Eurasia in Transition

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    • Carnegie.ru Commentary

    What Will Uzbekistan’s New President Do?

    Although we shouldn’t expect anything drastic, Uzbekistan’s next president will likely change some of Islam Karimov’s policies, especially in the economic sphere. Because the country needs financial support and access to new technologies from the West, Uzbekistan may liberalize slightly, demonstrating greater respect for democracy and human rights.

    • Carnegie.ru Commentary

    Russia’s Next Move on Ukraine

    The most likely scenario for eastern Ukraine is that a low-level conflict will continue to simmer. Moscow needs to give up its pipe dream that a pro-Russian government will come to power in Kiev, and forget its convenient but misleading stereotypes about its large neighbor.

    • Carnegie.ru Commentary

    Why Did Lukashenko Allow the Opposition Into Parliament?

    In light of Minsk’s strict control over the electoral process, the election of two oppositionists to Belarusian parliament suggests that President Alexander Lukashenko is looking to improve relations with the West. How far will he go?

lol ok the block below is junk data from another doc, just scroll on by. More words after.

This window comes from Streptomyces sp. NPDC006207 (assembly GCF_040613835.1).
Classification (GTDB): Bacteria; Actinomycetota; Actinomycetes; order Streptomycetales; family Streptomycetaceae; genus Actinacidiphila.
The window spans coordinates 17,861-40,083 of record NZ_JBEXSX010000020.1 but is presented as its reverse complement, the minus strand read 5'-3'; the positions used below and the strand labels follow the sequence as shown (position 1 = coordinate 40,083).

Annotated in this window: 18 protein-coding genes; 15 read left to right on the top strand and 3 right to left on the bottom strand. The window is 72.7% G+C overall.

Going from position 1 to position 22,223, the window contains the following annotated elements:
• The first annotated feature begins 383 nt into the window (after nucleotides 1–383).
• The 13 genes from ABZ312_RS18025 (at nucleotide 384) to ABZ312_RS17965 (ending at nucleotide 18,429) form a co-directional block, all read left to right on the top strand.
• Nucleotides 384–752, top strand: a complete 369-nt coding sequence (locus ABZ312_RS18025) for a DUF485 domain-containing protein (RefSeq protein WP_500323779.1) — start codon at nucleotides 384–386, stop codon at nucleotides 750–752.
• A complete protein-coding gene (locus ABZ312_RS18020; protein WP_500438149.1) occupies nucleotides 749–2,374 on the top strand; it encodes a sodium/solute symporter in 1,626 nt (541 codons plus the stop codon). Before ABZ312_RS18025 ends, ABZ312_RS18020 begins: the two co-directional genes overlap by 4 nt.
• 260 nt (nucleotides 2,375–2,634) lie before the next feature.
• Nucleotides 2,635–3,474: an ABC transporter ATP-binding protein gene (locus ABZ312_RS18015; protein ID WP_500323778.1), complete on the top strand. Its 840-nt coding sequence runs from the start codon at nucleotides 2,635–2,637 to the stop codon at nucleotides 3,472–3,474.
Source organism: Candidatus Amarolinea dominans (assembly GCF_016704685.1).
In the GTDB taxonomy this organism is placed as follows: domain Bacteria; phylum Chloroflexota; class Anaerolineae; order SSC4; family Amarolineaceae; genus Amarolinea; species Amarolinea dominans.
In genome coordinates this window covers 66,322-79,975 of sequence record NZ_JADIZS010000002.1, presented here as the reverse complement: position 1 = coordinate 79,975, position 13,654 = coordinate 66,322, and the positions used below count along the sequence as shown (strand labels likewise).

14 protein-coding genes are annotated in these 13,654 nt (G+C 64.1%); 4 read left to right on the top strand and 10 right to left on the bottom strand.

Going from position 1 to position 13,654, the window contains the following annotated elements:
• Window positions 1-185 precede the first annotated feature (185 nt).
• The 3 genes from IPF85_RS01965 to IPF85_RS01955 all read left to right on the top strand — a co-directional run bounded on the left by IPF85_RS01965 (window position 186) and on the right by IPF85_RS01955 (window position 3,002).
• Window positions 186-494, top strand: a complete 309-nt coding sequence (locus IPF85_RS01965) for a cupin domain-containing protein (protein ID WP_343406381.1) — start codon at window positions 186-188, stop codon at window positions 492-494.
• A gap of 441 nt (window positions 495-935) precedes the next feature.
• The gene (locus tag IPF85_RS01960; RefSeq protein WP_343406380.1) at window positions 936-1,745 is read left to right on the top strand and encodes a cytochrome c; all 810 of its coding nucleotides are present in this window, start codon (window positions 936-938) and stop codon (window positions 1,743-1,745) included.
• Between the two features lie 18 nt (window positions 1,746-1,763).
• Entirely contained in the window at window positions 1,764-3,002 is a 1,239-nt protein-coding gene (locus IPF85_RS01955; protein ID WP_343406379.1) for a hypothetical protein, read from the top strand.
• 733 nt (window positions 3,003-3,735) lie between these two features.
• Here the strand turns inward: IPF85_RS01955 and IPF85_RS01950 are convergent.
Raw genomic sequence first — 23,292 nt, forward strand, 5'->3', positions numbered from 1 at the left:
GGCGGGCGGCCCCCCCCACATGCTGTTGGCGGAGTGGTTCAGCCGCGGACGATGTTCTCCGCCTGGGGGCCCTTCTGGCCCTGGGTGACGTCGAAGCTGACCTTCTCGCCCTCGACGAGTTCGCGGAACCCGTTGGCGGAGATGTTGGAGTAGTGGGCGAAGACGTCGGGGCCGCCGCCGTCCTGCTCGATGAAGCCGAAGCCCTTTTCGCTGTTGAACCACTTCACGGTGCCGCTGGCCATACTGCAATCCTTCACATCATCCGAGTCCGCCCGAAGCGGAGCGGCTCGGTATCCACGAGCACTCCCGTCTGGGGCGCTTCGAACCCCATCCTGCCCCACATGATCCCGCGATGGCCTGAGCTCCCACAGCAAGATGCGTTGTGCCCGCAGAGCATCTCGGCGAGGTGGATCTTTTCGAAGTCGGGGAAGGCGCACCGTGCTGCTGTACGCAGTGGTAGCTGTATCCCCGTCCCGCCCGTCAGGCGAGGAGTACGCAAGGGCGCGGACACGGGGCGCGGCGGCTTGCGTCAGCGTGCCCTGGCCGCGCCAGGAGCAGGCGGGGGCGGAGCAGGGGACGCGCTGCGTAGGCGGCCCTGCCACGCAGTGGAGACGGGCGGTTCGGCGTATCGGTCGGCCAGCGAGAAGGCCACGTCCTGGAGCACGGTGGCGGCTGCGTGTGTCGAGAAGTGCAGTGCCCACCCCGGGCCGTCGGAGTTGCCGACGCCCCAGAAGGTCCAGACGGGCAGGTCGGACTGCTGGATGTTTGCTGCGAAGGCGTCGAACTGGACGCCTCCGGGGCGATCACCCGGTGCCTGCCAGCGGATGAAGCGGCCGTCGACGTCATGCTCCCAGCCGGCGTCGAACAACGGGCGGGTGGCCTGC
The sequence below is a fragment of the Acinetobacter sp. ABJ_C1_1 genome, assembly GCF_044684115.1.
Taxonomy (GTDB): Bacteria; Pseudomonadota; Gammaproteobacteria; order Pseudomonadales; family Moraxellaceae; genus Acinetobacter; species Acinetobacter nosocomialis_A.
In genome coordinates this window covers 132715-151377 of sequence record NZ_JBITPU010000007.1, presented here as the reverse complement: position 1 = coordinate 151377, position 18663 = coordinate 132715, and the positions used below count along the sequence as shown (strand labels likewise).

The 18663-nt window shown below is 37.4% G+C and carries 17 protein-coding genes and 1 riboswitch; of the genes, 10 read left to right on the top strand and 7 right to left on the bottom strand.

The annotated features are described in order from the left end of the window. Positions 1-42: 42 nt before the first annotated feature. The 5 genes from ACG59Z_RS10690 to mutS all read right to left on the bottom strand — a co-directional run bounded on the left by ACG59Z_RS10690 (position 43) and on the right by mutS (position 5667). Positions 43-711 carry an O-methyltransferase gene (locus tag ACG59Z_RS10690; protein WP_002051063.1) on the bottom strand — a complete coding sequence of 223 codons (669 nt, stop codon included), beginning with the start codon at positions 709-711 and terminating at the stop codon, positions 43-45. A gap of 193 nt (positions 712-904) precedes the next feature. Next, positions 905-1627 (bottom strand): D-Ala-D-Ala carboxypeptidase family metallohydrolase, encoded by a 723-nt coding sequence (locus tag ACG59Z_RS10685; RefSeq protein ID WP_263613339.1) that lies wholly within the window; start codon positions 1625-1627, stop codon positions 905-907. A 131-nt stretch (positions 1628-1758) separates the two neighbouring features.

• Carnegie.ru Commentary

    Who Will Be Uzbekistan’s Next President?

    The struggle to succeed Islam Karimov is heating up. Rustam Inoyatov, Shavkat Mirziyoyev, and Rustam Azimov—three of the most powerful men in Uzbekistan—are the leading contenders to assume the throne in Tashkent.

    • Carnegie.ru Commentary

    Heirless in Tashkent: How Autocratic Regimes Manage a Succession

    Change is coming to the regimes of Central Asia, with Uzbekistan only the first state to experience a succession crisis. The departure of a long-standing leader can result in regime consolidation, but a struggle for power can also lead to a period of glasnost and democratization.

    • Carnegie.ru Commentary

    The Crimean Saboteurs and Russia’s New Ultimatum

    The Kremlin is using the alleged terrorist plot in Crimea as way of delivering an ultimatum to its Western partners. It’s saying: “You said yourselves that there can be no military solution to the deadlock over Crimea and Donbas, so go ahead and broker a peaceful settlement. If you can’t, Russia reserves the right to make the next move.”

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